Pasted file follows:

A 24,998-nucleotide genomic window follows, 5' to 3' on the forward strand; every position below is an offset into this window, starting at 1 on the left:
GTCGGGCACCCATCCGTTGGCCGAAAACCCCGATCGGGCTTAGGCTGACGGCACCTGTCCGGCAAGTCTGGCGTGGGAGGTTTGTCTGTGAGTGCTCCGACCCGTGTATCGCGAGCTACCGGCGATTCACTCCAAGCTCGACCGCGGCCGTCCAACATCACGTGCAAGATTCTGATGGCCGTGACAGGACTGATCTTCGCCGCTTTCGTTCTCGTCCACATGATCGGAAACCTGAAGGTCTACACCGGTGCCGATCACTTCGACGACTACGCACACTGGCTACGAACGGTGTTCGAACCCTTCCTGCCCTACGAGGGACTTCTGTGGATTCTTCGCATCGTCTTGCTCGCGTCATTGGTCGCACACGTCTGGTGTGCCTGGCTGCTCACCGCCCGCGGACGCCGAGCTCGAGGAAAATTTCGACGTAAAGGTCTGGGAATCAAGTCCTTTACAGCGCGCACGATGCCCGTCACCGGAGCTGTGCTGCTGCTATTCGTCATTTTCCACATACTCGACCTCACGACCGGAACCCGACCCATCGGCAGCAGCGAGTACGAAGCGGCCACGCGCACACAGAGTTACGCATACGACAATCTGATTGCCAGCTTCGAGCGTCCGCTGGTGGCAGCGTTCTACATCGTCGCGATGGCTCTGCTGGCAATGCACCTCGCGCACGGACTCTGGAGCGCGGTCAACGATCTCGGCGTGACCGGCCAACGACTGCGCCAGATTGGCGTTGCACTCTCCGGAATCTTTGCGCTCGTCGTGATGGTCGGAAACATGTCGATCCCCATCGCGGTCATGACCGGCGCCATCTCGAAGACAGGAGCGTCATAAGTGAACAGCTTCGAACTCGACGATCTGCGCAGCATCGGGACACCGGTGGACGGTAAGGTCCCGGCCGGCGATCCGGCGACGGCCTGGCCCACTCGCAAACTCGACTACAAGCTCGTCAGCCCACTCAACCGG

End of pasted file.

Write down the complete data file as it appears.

A 24,998-nucleotide genomic window follows, 5' to 3' on the forward strand; every position below is an offset into this window, starting at 1 on the left:
GTCGGGCACCCATCCGTTGGCCGAAAACCCCGATCGGGCTTAGGCTGACGGCACCTGTCCGGCAAGTCTGGCGTGGGAGGTTTGTCTGTGAGTGCTCCGACCCGTGTATCGCGAGCTACCGGCGATTCACTCCAAGCTCGACCGCGGCCGTCCAACATCACGTGCAAGATTCTGATGGCCGTGACAGGACTGATCTTCGCCGCTTTCGTTCTCGTCCACATGATCGGAAACCTGAAGGTCTACACCGGTGCCGATCACTTCGACGACTACGCACACTGGCTACGAACGGTGTTCGAACCCTTCCTGCCCTACGAGGGACTTCTGTGGATTCTTCGCATCGTCTTGCTCGCGTCATTGGTCGCACACGTCTGGTGTGCCTGGCTGCTCACCGCCCGCGGACGCCGAGCTCGAGGAAAATTTCGACGTAAAGGTCTGGGAATCAAGTCCTTTACAGCGCGCACGATGCCCGTCACCGGAGCTGTGCTGCTGCTATTCGTCATTTTCCACATACTCGACCTCACGACCGGAACCCGACCCATCGGCAGCAGCGAGTACGAAGCGGCCACGCGCACACAGAGTTACGCATACGACAATCTGATTGCCAGCTTCGAGCGTCCGCTGGTGGCAGCGTTCTACATCGTCGCGATGGCTCTGCTGGCAATGCACCTCGCGCACGGACTCTGGAGCGCGGTCAACGATCTCGGCGTGACCGGCCAACGACTGCGCCAGATTGGCGTTGCACTCTCCGGAATCTTTGCGCTCGTCGTGATGGTCGGAAACATGTCGATCCCCATCGCGGTCATGACCGGCGCCATCTCGAAGACAGGAGCGTCATAAGTGAACAGCTTCGAACTCGACGATCTGCGCAGCATCGGGACACCGGTGGACGGTAAGGTCCCGGCCGGCGATCCGGCGACGGCCTGGCCCACTCGCAAACTCGACTACAAGCTCGTCAGCCCACTCAACCGG